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Roadside Service
Pull over on the information highway for some quick repairs.
by Cynthia Morgan

The next time you're tooling along online, you might want to make a pit stop--pick up a patch or two, make a couple of repairs and hit the road again, all without spending a penny.

All-encompassing diagnostic and repair Web sites such as TuneUp.com (http://www.tuneup.com) and Cybermedia's Oil Change ( http://www.cybermedia.com/products/oilchange/ochome.html) offer free trial services, then charge a small fee after an introductory period. For $3.95 per month, Windows 95-only TuneUp.com will check your PC's software for version numbers, inject the latest antivirus measure and optimize/defragment your hard disk. Then it checks its database of bugs, patches and updates, and installs the latest fixes with your approval. The service will store 5MB of data for you for $4.95 a month (additional megabytes cost 75 cents per transfer) or build a data archive for you on CD-ROM for $25. Oil Change searches the Internet for updates of your software, notifies you of the updates and installs them for you.

But you can find many such services for free. Dan Kegel's ISDN Page (http://www.cerf.net/dank/isdn) is one of the best sources of information on ordering, installing and using ISDN service. It's a great example of technology-specific collections presented by expert enthusiasts. Stephen Jenkins' Windows95.com can tell you if a new BIOS is available for your older machine, help you find a 32-bit driver for hardware Microsoft doesn't yet support and offer excellent TCP/IP connection advice. Frank Condron's World of Windows (http://www.conitech.com/windows) includes a new touch--a Windows CE page--plus collections of advice, bug notifications, patches and updates about virtually any flavor of Windows.

TechWeb's TechHelper (http://www.techweb.com/helper) offers a wide range of free advice, from a massive FAQ troubleshooting database to WINDOWS Magazine's Tips issues. Microsoft's Trouble-shooting Wizards (http://www.microsoft.com/support/tshooters.htm) page and its Knowledge Base (http://www.microsoft.com/KB) technical database are invaluable Web resources for Windows information.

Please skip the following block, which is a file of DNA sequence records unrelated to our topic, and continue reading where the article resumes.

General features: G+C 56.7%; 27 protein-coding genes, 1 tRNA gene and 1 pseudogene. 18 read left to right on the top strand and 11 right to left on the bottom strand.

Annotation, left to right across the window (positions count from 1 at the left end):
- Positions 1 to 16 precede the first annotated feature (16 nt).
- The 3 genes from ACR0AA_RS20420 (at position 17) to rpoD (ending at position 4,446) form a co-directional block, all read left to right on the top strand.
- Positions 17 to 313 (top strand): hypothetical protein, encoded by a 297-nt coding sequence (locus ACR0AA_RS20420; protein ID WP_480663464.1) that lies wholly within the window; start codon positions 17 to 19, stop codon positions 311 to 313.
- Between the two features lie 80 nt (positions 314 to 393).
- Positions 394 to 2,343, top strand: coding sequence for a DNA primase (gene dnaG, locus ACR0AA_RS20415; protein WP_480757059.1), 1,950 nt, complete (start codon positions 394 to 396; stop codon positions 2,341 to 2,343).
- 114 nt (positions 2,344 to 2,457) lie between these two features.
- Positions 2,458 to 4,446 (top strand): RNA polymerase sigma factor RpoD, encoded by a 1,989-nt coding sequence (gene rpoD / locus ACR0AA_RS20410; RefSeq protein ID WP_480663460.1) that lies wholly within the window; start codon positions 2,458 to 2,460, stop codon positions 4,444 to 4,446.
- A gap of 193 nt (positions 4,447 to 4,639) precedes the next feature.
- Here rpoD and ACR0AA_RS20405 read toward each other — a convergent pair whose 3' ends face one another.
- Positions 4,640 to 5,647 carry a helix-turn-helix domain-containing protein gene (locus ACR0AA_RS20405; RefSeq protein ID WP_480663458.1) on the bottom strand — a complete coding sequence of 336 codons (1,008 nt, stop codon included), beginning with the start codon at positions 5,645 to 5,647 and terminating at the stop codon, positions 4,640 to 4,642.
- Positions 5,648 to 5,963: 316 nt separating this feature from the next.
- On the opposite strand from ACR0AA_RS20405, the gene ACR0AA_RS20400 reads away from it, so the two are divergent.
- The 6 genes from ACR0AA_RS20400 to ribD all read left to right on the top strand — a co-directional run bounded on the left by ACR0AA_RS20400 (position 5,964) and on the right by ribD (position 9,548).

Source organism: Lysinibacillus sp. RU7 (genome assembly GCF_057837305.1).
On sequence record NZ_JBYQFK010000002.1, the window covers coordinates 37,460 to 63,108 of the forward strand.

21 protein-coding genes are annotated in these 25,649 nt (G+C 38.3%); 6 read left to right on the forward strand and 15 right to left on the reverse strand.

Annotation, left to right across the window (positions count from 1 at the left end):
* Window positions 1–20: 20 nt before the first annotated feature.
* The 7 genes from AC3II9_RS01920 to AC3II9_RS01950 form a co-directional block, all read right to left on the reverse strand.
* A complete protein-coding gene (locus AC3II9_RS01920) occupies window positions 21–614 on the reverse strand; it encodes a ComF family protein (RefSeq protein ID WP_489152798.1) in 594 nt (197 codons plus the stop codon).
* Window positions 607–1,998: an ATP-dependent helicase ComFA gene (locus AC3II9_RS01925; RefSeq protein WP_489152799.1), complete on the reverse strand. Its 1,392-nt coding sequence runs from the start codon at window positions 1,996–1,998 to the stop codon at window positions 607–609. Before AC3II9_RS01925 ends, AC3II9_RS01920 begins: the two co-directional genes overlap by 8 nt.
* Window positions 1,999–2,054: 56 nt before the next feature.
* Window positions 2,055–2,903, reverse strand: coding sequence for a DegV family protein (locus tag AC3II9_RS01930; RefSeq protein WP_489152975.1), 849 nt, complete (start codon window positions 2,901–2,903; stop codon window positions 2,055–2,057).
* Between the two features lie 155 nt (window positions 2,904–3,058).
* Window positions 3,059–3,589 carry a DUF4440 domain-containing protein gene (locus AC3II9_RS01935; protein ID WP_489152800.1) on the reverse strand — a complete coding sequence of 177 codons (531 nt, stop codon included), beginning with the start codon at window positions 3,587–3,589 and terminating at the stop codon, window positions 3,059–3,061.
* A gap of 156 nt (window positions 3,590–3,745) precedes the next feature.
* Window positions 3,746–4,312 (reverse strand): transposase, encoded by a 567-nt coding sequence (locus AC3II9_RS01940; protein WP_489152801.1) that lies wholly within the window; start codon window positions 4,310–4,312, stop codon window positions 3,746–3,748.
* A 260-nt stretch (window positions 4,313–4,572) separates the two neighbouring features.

Scott Wainner's System Optimization Information Page (http://www.sysopt.com) offers tune-up tips, performance-enhancing utilities, BIOS update advice and more. One of the more useful free PC tech shops, it will go as deeply into chip technology as you care to ... and then some.

McAfee's new SecureCast (http://www.mcafee.com/securecast) uses the BackWeb news broadcast service to send out the latest computer vandalism notices and antivirus updates.

Don't Get Burned

Before you pull in to the nearest pit stop, here are a few things to keep in mind:

  • Beware of firewalls. Broadcast-oriented services, such as McAfee SecureCast, can't get past the firewalls of corporate networks.

  • Watch for the hard sell. Most of these sites support themselves with advertising or provide these services to support their customers. But some are really interested in selling consulting services or diag-nostic products. Make sure you're not obligating yourself before you subscribe.

  • Take precautions. You wouldn't let a stranger under the hood of your car, and the same should apply to online tune-ups. Make sure you have virus protection running and back up important files before you begin.

  • Be choosy. If it ain't broke, don't fix it. Use discretion when downloading or installing updates. Don't accept an upgrade automatically; check the fine print.

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Copyright © 1997 CMP Media Inc.